These concerns suggest that, instead of the previous linear model (darfur.model
), we should have run a model such as
darfur.complete.model <- lm(peacefactor ~ directlyharmed + village + female +
age + farmer_dar + herder_dar + pastvoted + hhsize_darfur +
center*wealth*political_attitudes,
data = darfur)
where center*wealth*political_attitudes
is the R
formula for including fully interacted terms for these three variables. But trying to fit the model darfur.complete.model
will result in an error: none of the variables center
, wealth
or political_attitudes
were measured. We can nevertheless ask questions such as “how strong would these unobserved confounders (or all remaining unobserved confounders) need to be to change our previous conclusions?” Or, more precisely, given an assumption on how strongly these and other omitted variables relate to the treatment and the outcome, how would including them have changed our inferences regarding the coefficient of directlyharmed
?
Additionally, we have domain knowledge regarding the main determinants of exposure to violence, such as the special role of gender in targeting. This knowledge may be used to either aid in interpretation of the magnitude of confounding required, or to impose limits upon the strength of unobserved confounding. For instance, even if variables such as wealth
remained as confounders, one could argue that it is unreasonable to expect that they explain more of the variation of exposure to violence than does gender. We show how sensemakr
can leverage such claims to bound the plausible strength of unobserved variables.
The main function of the package is sensemakr()
. This function performs the most commonly required sensitivity analyses, which can then be further explored with the print, summary and plot methods (see details in ?print.sensemakr
and ?plot.sensemakr
). We begin the analysis by applying sensemakr
to the original regression model, darfur.model
:
# runs sensemakr for sensitivity analysis
# in the darfur example
darfur.sensitivity <- sensemakr(model = darfur.model,
treatment = "directlyharmed",
benchmark_covariates = "female",
kd = 1:3,
ky = 1:3,
q = 1,
alpha = 0.05,
reduce = TRUE)
The arguments are:
model: the lm
object with the outcome regression. In our case, darfur.model
.
treatment: the name of the treatment variable. In our case, "directlyharmed"
.
benchmark_covariates: the names of covariates that will be used to bound the plausible strength of the unobserved confounders. Here, we put "female"
, which we argue to be among the main determinants of exposure to violence and find to be a strong determinant of attitudes towards peace.
kd and ky: these arguments parameterize how many times stronger the confounder is related to the treatment (kd
) and to the outcome (ky
) in comparison to the observed benchmark covariate (female
). In our example, setting kd = 1:3
and ky = 1:3
means we want to investigate the maximum strength of a confounder once, twice, or three times as strong as female (in explaining treatment and outcome variation). If only kd
is given, ky
will be set equal to it by default.
q: this allows the user to specify what fraction of the effect estimate would have to be explained away to be problematic. Setting q = 1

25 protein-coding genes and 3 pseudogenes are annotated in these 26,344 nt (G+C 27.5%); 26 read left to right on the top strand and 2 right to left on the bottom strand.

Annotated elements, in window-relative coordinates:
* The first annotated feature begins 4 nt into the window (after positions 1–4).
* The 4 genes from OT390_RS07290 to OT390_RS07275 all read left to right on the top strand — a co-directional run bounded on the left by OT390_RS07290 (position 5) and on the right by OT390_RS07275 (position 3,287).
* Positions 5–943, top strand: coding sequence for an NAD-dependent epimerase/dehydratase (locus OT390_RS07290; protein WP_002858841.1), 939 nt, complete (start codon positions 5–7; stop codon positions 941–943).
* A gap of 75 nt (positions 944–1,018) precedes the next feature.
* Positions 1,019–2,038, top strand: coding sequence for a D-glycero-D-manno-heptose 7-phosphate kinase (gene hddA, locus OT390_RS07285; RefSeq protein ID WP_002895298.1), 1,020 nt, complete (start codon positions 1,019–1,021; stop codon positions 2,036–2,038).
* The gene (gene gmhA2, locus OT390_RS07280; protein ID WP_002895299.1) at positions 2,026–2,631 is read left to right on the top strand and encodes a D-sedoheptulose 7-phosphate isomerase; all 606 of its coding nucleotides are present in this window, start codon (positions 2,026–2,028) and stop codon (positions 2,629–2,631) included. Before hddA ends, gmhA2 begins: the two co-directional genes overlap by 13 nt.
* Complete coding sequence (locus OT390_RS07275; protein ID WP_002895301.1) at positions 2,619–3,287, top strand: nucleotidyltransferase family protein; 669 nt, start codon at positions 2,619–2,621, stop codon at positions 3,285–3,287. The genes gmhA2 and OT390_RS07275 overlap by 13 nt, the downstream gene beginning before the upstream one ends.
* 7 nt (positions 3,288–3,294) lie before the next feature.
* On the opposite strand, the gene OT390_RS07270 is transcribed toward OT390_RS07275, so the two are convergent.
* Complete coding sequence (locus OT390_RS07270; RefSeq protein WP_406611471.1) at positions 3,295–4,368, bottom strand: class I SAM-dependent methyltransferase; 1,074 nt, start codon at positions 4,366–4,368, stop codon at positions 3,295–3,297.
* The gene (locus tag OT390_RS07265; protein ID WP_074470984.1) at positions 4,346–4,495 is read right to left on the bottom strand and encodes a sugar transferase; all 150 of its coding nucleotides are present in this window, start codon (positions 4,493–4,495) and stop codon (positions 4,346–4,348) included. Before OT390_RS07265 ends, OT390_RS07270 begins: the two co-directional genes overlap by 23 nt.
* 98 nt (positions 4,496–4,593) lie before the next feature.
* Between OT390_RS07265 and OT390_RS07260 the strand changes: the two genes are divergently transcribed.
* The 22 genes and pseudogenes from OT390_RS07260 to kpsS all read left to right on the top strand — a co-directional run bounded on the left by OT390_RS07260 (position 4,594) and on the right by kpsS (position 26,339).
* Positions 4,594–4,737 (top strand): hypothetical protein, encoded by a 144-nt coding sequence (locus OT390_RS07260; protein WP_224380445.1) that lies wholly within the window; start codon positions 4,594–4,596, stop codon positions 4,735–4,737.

, as we do here, means that a reduction of 100% of the current effect estimate, that is, a true effect of zero, would be deemed problematic. The default is 1.
alpha: significance level of interest for making statistical inferences. The default is 0.05.
reduce: should we consider confounders acting towards increasing or reducing the absolute value of the estimate? The default is reduce = TRUE
, which means we are considering confounders that pull the estimate towards (or through) zero.
Using the default arguments, one can simplify the previous call to:
darfur.sensitivity <- sensemakr(model = darfur.model,
treatment = "directlyharmed",
benchmark_covariates = "female",
kd = 1:3)
After running sensemakr()
, we can now explore the sensitivity analysis results.
The print method of sensemakr
provides a quick review of the original (unadjusted) estimate along with three summary sensitivity statistics suited for routine reporting: the partial \(R^2\) of the treatment with the outcome, the robustness value (RV) required to reduce the estimate entirely to zero (i.e. \(q=1\)), and the RV beyond which the estimate would no longer be statistically distinguishable from zero at the 0.05 level (\(q=1\), \(\alpha=0.05\)).
darfur.sensitivity
#> Sensitivity Analysis to Unobserved Confounding
#>
#> Model Formula: peacefactor ~ directlyharmed + village + female + age + farmer_dar +
#> herder_dar + pastvoted + hhsize_darfur
#>
#> Null hypothesis: q = 1 and reduce = TRUE
#>
#> Unadjusted Estimates of ' directlyharmed ':
#> Coef. estimate: 0.09732
#> Standard Error: 0.02326
#> t-value: 4.18445
#>
#> Sensitivity Statistics:
#> Partial R2 of treatment with outcome: 0.02187
#> Robustness Value, q = 1 : 0.13878
#> Robustness Value, q = 1 alpha = 0.05 : 0.07626
#>
#> For more information, check summary.
The package also provides a function that creates a latex or html table with these results, as shown below (for the latex table, simply change the argument to format = "latex"
).
Outcome: peacefactor | ||||||
---|---|---|---|---|---|---|
Treatment | Est. | S.E. | t-value | \(R^2_{Y \sim D |{\bf X}}\) | \(RV_{q = 1}\) | \(RV_{q = 1, \alpha = 0.05}\) |